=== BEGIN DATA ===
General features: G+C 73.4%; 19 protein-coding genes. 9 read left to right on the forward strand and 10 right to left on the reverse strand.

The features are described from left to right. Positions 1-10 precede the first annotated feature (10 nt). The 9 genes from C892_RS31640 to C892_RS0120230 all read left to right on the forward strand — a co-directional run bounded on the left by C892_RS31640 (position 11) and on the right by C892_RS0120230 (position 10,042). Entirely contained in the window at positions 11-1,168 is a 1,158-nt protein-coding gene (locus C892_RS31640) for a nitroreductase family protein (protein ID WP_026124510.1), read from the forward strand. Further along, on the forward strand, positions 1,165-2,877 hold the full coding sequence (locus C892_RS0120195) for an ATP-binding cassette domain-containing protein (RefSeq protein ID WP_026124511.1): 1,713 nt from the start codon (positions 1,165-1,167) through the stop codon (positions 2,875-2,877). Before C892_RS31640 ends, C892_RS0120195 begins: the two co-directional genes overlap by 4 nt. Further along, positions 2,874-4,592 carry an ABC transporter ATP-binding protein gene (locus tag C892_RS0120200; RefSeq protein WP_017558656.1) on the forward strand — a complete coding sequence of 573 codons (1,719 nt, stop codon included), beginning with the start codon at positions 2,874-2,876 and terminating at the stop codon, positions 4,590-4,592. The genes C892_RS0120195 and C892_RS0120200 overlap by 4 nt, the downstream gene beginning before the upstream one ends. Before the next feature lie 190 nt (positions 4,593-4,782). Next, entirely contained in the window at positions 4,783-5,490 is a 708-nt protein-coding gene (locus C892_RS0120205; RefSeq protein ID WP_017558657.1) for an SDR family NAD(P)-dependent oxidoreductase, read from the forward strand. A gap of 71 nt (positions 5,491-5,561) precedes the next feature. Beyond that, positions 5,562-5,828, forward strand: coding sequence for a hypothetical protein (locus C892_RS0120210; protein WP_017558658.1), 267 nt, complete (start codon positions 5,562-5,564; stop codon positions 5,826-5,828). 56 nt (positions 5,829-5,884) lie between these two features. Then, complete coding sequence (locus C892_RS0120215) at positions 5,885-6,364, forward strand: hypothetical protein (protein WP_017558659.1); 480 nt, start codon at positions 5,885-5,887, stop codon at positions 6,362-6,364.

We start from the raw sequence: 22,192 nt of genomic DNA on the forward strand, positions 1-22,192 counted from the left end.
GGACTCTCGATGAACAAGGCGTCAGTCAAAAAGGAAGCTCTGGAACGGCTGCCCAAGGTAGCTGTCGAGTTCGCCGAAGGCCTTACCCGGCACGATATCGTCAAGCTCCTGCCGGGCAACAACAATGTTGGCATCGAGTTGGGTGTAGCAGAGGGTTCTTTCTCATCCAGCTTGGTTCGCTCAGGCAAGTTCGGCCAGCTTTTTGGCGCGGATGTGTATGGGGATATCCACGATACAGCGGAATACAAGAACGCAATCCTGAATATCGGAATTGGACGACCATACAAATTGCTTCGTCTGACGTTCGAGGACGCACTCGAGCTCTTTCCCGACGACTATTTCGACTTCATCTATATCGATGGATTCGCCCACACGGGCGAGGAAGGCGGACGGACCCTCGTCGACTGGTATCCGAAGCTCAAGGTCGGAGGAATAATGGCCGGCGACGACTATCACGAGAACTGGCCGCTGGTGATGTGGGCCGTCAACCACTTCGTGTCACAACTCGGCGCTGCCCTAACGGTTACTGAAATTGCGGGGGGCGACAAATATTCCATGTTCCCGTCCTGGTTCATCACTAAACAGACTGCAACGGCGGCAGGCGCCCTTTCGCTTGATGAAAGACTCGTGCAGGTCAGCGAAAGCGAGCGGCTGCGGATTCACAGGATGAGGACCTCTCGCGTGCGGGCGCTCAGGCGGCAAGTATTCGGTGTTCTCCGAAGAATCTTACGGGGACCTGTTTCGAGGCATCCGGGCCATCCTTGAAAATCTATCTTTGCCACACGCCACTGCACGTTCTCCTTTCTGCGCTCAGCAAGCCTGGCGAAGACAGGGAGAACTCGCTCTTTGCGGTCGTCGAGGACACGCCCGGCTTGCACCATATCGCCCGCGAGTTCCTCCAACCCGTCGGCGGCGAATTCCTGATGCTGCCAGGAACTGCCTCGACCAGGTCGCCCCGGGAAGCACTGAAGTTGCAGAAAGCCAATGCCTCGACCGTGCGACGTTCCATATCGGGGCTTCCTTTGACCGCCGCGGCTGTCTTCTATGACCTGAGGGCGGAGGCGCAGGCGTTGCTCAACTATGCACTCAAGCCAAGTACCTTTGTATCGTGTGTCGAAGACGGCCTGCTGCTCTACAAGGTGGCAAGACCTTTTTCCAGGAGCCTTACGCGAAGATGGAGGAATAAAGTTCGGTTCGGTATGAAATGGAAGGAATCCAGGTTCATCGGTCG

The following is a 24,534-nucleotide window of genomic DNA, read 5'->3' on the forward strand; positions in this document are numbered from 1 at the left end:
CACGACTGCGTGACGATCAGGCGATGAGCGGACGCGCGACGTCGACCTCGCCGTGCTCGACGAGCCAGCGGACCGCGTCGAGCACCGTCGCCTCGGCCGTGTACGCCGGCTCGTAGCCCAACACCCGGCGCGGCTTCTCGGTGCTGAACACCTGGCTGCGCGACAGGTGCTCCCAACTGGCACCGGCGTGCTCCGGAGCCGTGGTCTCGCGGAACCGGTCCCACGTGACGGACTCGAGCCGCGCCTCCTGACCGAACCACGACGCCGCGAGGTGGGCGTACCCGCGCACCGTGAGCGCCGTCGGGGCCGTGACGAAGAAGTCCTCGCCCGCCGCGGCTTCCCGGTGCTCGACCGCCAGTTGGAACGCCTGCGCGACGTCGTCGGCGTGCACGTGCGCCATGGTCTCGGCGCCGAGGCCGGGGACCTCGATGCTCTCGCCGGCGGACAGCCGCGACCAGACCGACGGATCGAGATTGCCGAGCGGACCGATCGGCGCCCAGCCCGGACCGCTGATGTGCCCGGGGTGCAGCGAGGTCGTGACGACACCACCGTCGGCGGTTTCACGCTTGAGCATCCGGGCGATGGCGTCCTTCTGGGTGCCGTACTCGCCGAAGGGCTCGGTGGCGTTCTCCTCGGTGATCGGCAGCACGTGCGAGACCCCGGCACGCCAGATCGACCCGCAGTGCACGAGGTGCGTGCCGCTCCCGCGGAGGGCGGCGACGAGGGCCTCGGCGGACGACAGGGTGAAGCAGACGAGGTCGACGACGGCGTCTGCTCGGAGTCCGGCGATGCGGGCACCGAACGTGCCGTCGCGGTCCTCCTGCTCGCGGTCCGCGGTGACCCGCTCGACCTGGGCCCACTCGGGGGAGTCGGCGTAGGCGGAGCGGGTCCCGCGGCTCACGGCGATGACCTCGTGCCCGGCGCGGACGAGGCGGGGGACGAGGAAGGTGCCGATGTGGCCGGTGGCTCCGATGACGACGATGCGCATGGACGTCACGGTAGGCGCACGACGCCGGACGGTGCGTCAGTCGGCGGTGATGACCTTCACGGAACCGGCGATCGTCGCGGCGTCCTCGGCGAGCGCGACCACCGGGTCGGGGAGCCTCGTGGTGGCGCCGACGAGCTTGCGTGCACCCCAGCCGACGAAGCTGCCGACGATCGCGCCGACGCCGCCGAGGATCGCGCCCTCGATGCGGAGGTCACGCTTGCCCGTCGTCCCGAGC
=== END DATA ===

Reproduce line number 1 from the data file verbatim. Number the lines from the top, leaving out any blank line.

General features: G+C 73.4%; 19 protein-coding genes. 9 read left to right on the forward strand and 10 right to left on the reverse strand.